Jeremy Clarkson defends the "Chipping Norton set"

It wasn't BSkyB David Cameron and Rebekah Brooks talked about over their "Christmas-time" dinner: it

In this week's Sunday Times, Jeremy Clarkson has taken a brief respite from shouting "POWER" as he drives round corners to defend the ex-News International boss -- and close friend -- Rebekah Brooks.

The piece is a response to Peter Oborne's blog post in the Telegraph, which blamed many of David Cameron's troubles on the "Chipping Norton set" -- "an incestuous collection of louche, affluent, power-hungry and amoral Londoners, located in and around the Prime Minister's Oxfordshire constituency".

Those in the set were said to include the PR man Matthew Freud and his wife Elisabeth Murdoch, as well as Brooks and her husband, the racehorse trainer Charlie.

Not so, says Clarkson. Matthew Freud lives in Burford, "which to most people in Chipping Norton -- myself included -- is basically France". Admittedly, David and Samantha Cameron do live nearby but Clarkson doesn't see them very much any more, "partly because Sam is one of those non-smokers who suddenly remembers when she's presented with a smoker like me that what she'd like to do is smoke all my bloody cigarettes". (Although Cameron did find time to dress up as the Stig for Clarkson's birthday party.)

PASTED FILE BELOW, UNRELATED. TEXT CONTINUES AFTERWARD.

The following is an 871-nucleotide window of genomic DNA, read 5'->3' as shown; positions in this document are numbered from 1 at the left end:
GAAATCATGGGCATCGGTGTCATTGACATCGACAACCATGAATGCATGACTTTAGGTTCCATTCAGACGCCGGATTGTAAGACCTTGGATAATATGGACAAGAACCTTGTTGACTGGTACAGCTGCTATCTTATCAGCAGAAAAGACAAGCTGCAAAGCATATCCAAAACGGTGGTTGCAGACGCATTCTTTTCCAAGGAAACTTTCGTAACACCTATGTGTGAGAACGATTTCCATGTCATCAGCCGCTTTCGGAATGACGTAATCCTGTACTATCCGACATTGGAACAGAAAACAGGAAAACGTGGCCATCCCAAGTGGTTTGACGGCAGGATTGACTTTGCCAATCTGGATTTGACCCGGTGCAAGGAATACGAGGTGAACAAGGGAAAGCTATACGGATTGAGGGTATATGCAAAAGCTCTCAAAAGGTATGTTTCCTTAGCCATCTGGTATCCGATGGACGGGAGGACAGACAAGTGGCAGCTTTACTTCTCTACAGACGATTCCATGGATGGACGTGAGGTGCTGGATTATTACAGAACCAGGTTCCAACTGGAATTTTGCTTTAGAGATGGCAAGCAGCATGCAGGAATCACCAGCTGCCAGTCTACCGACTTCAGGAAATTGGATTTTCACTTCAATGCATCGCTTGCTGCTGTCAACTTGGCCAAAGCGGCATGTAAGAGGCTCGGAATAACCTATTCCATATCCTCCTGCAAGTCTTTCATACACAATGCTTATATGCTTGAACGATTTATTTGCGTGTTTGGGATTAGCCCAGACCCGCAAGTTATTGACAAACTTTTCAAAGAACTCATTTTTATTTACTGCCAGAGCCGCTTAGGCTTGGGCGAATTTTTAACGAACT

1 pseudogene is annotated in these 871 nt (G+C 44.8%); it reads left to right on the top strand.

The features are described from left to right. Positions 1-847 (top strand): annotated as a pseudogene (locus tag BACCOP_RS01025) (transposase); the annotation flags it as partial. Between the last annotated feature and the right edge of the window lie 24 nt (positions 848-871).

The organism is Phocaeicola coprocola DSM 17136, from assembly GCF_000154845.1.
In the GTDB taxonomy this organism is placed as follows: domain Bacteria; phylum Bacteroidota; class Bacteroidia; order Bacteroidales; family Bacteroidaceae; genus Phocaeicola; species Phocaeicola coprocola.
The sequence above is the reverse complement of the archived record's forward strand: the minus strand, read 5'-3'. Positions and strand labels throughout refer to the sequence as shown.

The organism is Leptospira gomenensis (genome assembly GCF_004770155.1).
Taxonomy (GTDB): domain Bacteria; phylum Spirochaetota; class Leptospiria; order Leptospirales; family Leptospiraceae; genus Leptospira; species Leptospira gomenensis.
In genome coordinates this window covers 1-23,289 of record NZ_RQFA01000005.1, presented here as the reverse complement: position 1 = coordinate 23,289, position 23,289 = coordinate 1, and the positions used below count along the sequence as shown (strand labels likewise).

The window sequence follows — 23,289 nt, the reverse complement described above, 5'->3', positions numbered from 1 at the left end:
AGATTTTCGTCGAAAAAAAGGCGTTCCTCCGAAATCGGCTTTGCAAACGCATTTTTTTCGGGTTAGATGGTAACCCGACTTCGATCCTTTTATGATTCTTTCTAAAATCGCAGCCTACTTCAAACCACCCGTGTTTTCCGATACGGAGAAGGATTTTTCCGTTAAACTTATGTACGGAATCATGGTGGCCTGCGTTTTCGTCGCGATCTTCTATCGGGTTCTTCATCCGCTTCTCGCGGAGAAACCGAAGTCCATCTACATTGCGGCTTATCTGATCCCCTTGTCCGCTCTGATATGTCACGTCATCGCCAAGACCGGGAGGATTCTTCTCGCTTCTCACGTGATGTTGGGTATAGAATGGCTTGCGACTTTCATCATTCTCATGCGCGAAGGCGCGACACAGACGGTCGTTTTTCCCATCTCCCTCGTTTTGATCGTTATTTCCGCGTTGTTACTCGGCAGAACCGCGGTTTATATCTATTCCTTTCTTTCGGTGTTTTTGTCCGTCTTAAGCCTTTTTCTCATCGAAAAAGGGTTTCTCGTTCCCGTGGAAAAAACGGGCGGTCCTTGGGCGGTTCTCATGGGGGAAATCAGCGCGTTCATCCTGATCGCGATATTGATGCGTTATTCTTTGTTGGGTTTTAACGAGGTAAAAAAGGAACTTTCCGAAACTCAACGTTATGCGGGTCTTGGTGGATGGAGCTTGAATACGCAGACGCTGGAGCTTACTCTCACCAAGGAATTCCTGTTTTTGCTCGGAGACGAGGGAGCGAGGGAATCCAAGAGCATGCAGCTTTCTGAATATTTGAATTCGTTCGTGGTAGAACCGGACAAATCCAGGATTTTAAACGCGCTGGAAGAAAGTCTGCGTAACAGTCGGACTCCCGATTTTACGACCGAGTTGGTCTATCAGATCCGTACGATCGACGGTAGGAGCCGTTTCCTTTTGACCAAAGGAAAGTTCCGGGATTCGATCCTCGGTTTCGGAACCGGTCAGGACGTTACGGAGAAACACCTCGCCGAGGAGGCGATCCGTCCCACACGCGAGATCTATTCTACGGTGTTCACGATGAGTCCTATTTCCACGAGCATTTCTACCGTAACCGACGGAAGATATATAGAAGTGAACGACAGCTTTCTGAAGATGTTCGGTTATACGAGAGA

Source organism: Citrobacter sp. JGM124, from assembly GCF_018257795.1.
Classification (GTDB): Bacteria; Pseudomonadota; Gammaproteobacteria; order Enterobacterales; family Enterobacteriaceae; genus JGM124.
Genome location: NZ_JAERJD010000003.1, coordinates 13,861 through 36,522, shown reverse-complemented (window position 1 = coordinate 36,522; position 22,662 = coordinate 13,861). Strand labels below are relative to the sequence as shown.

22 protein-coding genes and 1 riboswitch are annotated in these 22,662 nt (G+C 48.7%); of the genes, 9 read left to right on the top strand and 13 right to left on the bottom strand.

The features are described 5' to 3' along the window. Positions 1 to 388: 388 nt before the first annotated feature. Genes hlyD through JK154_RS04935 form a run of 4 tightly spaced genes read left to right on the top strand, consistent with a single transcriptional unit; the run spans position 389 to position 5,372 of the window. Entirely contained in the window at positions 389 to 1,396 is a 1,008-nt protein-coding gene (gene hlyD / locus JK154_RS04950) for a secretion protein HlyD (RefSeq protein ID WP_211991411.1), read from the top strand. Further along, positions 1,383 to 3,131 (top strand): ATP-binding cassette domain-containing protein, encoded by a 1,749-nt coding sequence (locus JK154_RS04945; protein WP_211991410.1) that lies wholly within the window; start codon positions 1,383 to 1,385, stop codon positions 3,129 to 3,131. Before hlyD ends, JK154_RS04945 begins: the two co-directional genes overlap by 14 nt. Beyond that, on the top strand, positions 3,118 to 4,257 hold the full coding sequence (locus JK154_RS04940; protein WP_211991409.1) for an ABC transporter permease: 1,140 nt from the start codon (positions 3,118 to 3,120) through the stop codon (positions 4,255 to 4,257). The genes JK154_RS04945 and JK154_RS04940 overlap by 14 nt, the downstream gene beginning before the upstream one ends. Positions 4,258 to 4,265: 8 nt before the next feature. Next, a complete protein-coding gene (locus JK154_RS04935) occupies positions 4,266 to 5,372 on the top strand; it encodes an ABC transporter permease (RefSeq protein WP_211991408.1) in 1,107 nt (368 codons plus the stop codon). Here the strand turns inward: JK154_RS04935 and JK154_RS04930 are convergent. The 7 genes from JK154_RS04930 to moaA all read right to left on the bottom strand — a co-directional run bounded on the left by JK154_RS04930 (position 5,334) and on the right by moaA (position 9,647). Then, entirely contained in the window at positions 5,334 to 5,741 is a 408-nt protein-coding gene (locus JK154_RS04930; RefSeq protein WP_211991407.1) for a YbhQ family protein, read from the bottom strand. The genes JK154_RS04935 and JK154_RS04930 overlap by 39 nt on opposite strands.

Perhaps the best part of the article, however, is where Clarkson describes the "Christmas-time" dinner at Rebekah's and Charlie's house, attended by the Camerons and James Murdoch. (That's how he refers to it, by the way -- "Christmas-time" -- so we're still in the dark over whether it was Christmas dinner itself. The mental image of Clarkson snoring gently through the Queen's Speech, while Cameron stands over him, tutting, still lives on.)

What Rebekah and Cameron talked about most of all -- and I'm a trained journalist so I understand the need to get things right -- is sausage rolls.

We were planning a big walk with all our kids over Christmas and thought it might be a good idea to build a fire in my woods and stop off for a picnic. Rebekah was worried about what we'd eat. Cameron thought sausage rolls would be nice.

So, there you have it. Confident that his case has been proved, Clarkson adds triumphantly: "In other words, it was much like a million other Christmas-time dinners being held in a million other houses all over the world that day." (That leaves me feeling a bit left out -- I had a prime minister and a billionaire media baron's son at mine but unaccountably missed out on the host of a popular motoring show. Oh, well, perhaps next year. I'll get the call in to Richard Hammond now.)

PS. The Mail on Sunday reports today that the Chipping Norton set was still in full swing two weeks ago, with Elisabeth Murdoch's and Matthew Freud's summer party at their Cotswolds home. Guests included Rebekah Brooks, James Murdoch . . . and Jeremy Clarkson.

Helen Lewis is deputy editor of the New Statesman. She has presented BBC Radio 4’s Week in Westminster and is a regular panellist on BBC1’s Sunday Politics.

Getty
Show Hide image

The Manchester attack will define this election: Broadcasters have a careful line to tread

It's right that the government should be given a chance to respond, but they must not be allowed to use it to campaign.

Every election campaign has its story, its place in the political history of this country. 2017 will forever be known for Manchester and the horror of the attack on Britain's young; and fighting terrorism will be a theme, overt or underlying, of what we see and hear between now and polling day.